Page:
My inner eye still envisions miles of open fields, connected to the outside world by a gravel road. There, we roamed along the railroad tracks, played in the woods and along a stream we called mud crick. On that small waterway we conducted mighty battles on rafts cobbled together from scrap lumber. In order for our parents not to discover our skinny dipping, we played cards until our hair dried. Winter came and the creek transformed into a forum for play on ice. Once, I broke through the the partly frozen surface. Fortunately it happened in water that was only waist deep. Cousin Gordon built a fire so that my colthing would partially dry. He did not want the grown-ups to know or to worry about our activities.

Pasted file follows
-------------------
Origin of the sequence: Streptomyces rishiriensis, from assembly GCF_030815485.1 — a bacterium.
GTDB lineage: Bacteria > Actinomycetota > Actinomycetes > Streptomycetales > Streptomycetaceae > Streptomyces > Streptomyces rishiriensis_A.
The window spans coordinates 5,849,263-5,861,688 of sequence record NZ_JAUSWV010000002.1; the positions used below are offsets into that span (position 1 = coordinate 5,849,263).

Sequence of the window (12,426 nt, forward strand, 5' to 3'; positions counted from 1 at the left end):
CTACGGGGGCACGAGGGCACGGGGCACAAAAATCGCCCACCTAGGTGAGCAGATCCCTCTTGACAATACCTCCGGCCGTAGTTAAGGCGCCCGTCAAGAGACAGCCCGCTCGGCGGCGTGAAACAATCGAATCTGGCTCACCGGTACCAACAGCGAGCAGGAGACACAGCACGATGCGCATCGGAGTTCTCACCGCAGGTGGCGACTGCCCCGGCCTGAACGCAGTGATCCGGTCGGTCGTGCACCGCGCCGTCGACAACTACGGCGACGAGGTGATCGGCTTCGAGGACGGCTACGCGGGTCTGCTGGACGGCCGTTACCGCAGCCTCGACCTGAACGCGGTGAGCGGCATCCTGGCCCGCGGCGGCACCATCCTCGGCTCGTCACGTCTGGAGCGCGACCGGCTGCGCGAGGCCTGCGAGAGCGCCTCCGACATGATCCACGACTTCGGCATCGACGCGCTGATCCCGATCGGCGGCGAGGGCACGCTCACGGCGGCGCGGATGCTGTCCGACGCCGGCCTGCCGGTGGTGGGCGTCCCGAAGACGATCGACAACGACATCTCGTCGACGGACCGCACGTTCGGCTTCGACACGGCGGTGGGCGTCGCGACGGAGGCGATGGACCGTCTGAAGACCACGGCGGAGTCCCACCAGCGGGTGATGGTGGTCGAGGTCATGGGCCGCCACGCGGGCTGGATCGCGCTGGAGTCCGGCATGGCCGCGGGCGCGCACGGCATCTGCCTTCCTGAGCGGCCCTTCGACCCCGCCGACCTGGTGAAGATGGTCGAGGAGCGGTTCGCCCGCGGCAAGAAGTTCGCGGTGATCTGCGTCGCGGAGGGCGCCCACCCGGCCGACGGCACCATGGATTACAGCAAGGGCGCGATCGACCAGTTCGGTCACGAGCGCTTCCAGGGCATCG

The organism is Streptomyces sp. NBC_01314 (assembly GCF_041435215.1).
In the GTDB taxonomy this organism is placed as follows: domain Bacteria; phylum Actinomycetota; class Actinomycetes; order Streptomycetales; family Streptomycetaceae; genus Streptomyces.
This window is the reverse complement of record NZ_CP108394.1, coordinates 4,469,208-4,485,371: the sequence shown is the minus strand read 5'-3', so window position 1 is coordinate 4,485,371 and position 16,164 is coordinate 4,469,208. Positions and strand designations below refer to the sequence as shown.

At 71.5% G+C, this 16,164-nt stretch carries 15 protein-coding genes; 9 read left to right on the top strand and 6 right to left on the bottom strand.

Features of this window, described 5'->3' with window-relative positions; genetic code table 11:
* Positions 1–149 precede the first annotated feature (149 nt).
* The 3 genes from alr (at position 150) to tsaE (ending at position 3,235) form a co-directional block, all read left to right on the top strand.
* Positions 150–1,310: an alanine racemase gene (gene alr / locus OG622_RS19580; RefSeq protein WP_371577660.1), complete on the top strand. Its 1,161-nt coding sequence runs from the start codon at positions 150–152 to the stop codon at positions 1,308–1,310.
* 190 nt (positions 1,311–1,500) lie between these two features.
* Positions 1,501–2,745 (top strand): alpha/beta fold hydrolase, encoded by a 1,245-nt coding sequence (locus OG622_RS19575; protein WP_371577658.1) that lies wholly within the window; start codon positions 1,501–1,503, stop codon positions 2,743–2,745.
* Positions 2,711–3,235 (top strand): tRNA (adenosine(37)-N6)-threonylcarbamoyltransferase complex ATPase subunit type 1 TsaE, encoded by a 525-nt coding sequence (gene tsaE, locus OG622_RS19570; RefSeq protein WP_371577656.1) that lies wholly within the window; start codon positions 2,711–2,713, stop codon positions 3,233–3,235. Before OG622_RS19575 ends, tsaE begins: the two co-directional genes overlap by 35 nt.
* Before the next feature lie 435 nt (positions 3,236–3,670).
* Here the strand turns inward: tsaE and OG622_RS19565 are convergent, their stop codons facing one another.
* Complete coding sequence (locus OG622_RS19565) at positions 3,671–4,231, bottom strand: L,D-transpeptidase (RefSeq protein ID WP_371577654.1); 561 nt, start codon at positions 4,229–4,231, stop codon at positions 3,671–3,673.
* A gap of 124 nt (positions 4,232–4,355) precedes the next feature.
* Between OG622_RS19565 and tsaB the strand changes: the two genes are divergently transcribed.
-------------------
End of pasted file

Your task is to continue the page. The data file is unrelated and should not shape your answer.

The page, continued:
And how did our parents fit into the picture? They didn’t! They neither planned nor executed our playtime or our games. That might sound strange today, where the overscheduling of youngsters and excessive parental involvement seem to be the sine qua non. Yet, in that era, I cannot remember a single father who played with his sons. I guess they were too busy surviving the depression. Yet, I do not believe that their lack of participation resulted in an iota of damage. In fact, I look back upon their relaxed attitude as a wonderful gift of freedom. They allowed us to be children.
Perhaps, the raising of sucessful progeny needs good genetics. Skillful neglect might be equally important.